The couple was picked up by a safari jeep and they asked if I wanted to join them and they could help me find some place to stay on the way to where they were headed to. I couldn't find a better deal at that moment and I hopped in. We stopped at a lodge, and I found a good place to stay for the night. After saying our good byes, they left.

The manager at that lodge, gave me a room to stay and arranged a cook who would make me food for the stay. We quickly got to know each other, had some basic dinner. He promised me he would get me a safari in the Kaziranga National Park the next day and advised me to take some rest and get some good sleep. I was excited and couldn't wait for the next day. I had a look around the place and couldn't find anyone else in that guest house. So I was the only person staying there for the night. The safari season was almost getting to a close there and so it was the best time for me to visit to avoid the crowd. I probably had my best sleep that night in ages.

The next morning, my safari jeep was ready and I had a nice quick breakfast. We were out into the Kaziranga National Park. It felt as though I was in a National Geographic episode. We all like going to the zoo, this was a Wildlife park and no match to whatever I had seen so far. All excited, I met the safari driver and he was my guide for the rest of day.

I can't recollect my guide's name, but he was a nice man who was ever helpful. He knew almost all the species of animals and birds that could be found at that place and their scientific names as well. He's been doing this for years. Peak season he is a safari driver and off season he travels down south of India and makes his living by riding trucks and lorries, a hard worker and honest man. Lot of things to learn from a man like him.

Photo of Assam: Gateway to the North East 4/7 by Johann Binny Kuruvilla
Morning drive in Kohora
Photo of Assam: Gateway to the North East 5/7 by Johann Binny Kuruvilla
Spotting the One-Horned Rhino

He took me around the place on his safari jeep and we got to see the amazing wildlife Kaziranga is known for. Asiatic Elephants, One Horned Rhinos, Wild Water Buffalos, Swamp deers, countless number of bird species and tiger tracks. I wasn't that lucky to spot the Royal Bengal Tiger though. I had a great time bird watching and animal spotting at close distances, enjoying the calm and peaceful beauty of nature. And all this was possible because my guide had a super powerful Nikon binoculars to use as I pleased. It was the best start to the trip and I enjoyed the day out in the wild. We returned back to the lodge by late evening.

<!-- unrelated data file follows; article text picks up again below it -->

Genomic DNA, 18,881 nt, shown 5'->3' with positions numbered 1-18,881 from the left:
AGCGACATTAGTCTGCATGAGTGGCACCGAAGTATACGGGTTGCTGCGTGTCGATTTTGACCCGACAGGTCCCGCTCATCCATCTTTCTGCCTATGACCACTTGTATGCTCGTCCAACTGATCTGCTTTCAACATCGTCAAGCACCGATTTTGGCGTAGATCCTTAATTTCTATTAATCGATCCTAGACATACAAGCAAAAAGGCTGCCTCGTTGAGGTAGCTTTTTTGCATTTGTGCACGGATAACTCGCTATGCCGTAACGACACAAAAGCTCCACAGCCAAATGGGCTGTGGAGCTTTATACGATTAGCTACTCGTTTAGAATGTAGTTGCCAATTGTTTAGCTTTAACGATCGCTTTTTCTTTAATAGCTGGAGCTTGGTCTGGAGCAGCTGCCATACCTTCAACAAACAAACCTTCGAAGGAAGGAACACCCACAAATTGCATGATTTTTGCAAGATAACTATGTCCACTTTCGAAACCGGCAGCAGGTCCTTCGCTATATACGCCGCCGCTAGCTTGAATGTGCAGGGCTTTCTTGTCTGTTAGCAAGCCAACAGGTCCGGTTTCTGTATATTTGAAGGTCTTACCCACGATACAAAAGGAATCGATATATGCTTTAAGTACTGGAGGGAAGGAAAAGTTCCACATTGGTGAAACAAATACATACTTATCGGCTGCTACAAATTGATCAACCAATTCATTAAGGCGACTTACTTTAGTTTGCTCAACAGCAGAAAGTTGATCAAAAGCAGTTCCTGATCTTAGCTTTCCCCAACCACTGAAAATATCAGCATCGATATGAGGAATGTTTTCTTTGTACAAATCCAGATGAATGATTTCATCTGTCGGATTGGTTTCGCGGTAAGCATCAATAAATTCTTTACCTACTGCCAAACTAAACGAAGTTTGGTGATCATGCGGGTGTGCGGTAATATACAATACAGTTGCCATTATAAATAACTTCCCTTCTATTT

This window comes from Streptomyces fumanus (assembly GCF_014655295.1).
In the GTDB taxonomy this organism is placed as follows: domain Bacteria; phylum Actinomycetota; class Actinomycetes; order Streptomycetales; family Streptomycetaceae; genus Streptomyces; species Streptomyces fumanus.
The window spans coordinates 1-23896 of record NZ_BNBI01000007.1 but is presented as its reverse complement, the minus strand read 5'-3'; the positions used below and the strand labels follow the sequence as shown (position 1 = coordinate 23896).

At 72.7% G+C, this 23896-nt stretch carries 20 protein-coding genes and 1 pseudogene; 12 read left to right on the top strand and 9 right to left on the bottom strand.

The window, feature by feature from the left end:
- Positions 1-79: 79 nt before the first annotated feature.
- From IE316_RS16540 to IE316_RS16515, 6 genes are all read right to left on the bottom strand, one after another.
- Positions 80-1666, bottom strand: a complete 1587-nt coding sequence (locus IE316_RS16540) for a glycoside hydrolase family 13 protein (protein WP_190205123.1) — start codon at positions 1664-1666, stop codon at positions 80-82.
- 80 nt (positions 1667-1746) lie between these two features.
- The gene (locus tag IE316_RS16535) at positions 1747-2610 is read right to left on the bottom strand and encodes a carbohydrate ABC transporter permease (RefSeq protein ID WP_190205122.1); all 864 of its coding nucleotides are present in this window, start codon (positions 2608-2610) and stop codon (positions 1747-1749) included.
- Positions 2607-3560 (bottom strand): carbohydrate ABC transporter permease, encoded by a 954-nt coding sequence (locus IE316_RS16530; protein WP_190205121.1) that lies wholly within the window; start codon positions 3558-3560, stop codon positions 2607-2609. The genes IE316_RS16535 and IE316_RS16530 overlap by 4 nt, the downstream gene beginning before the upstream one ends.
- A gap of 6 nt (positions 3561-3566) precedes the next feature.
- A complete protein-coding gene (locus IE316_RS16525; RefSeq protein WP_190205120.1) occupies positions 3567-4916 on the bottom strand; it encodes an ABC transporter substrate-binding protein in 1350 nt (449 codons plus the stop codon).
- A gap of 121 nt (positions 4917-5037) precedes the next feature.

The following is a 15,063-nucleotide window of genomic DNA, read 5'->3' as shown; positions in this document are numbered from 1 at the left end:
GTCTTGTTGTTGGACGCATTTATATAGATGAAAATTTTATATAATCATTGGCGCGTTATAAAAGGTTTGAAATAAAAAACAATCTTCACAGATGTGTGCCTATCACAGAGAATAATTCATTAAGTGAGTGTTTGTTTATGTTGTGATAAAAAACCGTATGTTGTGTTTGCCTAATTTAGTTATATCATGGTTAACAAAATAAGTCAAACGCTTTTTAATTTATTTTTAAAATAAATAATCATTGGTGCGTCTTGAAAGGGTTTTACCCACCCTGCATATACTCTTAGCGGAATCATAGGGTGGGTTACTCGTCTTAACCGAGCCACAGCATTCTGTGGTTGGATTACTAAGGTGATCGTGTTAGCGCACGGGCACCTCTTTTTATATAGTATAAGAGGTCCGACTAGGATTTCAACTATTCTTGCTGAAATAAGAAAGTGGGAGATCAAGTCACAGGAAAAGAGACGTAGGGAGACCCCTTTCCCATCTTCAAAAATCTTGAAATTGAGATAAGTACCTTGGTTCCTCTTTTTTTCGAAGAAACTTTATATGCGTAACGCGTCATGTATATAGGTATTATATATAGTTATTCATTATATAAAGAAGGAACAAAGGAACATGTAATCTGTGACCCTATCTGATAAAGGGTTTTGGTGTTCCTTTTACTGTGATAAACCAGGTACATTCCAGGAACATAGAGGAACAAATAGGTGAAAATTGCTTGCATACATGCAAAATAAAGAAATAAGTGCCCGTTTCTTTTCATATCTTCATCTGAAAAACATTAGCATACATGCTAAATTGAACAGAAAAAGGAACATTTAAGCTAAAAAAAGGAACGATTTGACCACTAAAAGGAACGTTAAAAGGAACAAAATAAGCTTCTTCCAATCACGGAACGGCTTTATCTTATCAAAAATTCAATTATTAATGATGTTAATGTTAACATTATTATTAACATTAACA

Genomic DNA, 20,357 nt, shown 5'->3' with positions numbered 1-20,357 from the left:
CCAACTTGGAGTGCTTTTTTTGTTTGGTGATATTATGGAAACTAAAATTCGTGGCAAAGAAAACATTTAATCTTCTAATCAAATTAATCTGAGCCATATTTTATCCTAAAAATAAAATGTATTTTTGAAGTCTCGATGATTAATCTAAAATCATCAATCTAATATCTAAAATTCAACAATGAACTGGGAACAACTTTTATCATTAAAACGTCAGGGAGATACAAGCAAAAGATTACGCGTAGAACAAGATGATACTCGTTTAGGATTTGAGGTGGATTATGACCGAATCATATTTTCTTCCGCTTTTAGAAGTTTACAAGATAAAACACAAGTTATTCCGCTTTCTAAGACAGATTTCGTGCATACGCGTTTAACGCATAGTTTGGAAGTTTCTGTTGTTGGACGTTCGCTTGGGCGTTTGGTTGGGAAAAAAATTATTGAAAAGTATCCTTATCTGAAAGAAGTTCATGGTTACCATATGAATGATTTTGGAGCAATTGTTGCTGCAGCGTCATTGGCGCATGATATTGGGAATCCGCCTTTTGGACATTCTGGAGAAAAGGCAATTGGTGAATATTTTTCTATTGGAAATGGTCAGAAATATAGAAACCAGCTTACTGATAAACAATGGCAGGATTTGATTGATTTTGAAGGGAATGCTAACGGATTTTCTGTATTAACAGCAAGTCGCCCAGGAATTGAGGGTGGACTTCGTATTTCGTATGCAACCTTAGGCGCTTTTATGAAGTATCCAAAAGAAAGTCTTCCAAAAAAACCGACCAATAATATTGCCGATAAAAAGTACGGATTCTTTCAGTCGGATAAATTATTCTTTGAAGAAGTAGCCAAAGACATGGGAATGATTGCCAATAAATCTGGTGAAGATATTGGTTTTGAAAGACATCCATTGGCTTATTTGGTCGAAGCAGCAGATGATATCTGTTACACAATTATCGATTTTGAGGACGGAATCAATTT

Photo of Assam: Gateway to the North East 6/7 by Johann Binny Kuruvilla
Swamp deers and water buffaloes

The cook made me some amazing Assamese food on my request and I enjoyed every bit of it.

Getting to bed at that night I recollected the events of the entire day. I had a long day the next day and had to get back to Guwahati before my friend landed.

The next day I headed back to Guwahati, waited by the side of the road for any bus that was going to Guwahati. To my surprise an air conditioned bus stopped for me. I wasn't expecting this but luck was on my side. I didn't get a seat immediately as the bus was already full. For about two hours I sat next to the driver and enjoyed the scenery ahead on the road. After some passengers had left, I got a seat on the last row, this time it was much more comfortable because it was a better bus. I had a nice chat with the passenger next to me for the rest of the journey and reached back at the ISBT. Then I hiked a few kilometres outside to find a taxi or a rickshaw that could take me to the airport to receive my friend. At the taxi stand I met some youngsters from Meghalaya heading to some water theme park which was next to the airport. They were so kind and one of them gave up his seat for me and hung outside of the cab. All of them spoke fluent english and I was so happy. Good people, good times.